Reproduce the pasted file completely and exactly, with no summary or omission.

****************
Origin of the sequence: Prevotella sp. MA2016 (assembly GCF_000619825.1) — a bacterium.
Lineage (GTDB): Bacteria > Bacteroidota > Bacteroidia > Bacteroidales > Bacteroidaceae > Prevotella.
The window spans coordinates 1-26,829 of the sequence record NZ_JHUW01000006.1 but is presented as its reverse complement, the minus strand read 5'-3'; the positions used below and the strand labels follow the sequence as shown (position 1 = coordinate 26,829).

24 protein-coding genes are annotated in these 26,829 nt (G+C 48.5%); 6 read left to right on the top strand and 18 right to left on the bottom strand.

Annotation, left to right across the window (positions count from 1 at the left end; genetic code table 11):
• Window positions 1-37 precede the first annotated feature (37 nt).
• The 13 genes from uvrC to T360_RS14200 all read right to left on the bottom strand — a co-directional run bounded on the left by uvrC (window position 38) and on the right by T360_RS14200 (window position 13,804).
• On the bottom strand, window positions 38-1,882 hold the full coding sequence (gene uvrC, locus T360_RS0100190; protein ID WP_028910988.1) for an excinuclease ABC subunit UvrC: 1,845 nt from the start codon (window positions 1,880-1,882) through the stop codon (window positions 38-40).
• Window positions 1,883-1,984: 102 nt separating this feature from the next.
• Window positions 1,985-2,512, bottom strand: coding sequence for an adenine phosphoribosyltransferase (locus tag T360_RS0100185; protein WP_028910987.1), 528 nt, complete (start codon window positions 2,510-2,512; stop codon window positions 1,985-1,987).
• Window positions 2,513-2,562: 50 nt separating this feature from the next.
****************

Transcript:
Origin of the sequence: Prevotella sp. MA2016 (assembly GCF_000619825.1) — a bacterium.
Lineage (GTDB): Bacteria > Bacteroidota > Bacteroidia > Bacteroidales > Bacteroidaceae > Prevotella.
The window spans coordinates 1-26,829 of the sequence record NZ_JHUW01000006.1 but is presented as its reverse complement, the minus strand read 5'-3'; the positions used below and the strand labels follow the sequence as shown (position 1 = coordinate 26,829).

24 protein-coding genes are annotated in these 26,829 nt (G+C 48.5%); 6 read left to right on the top strand and 18 right to left on the bottom strand.

Annotation, left to right across the window (positions count from 1 at the left end; genetic code table 11):
• Window positions 1-37 precede the first annotated feature (37 nt).
• The 13 genes from uvrC to T360_RS14200 all read right to left on the bottom strand — a co-directional run bounded on the left by uvrC (window position 38) and on the right by T360_RS14200 (window position 13,804).
• On the bottom strand, window positions 38-1,882 hold the full coding sequence (gene uvrC, locus T360_RS0100190; protein ID WP_028910988.1) for an excinuclease ABC subunit UvrC: 1,845 nt from the start codon (window positions 1,880-1,882) through the stop codon (window positions 38-40).
• Window positions 1,883-1,984: 102 nt separating this feature from the next.
• Window positions 1,985-2,512, bottom strand: coding sequence for an adenine phosphoribosyltransferase (locus tag T360_RS0100185; protein WP_028910987.1), 528 nt, complete (start codon window positions 2,510-2,512; stop codon window positions 1,985-1,987).
• Window positions 2,513-2,562: 50 nt separating this feature from the next.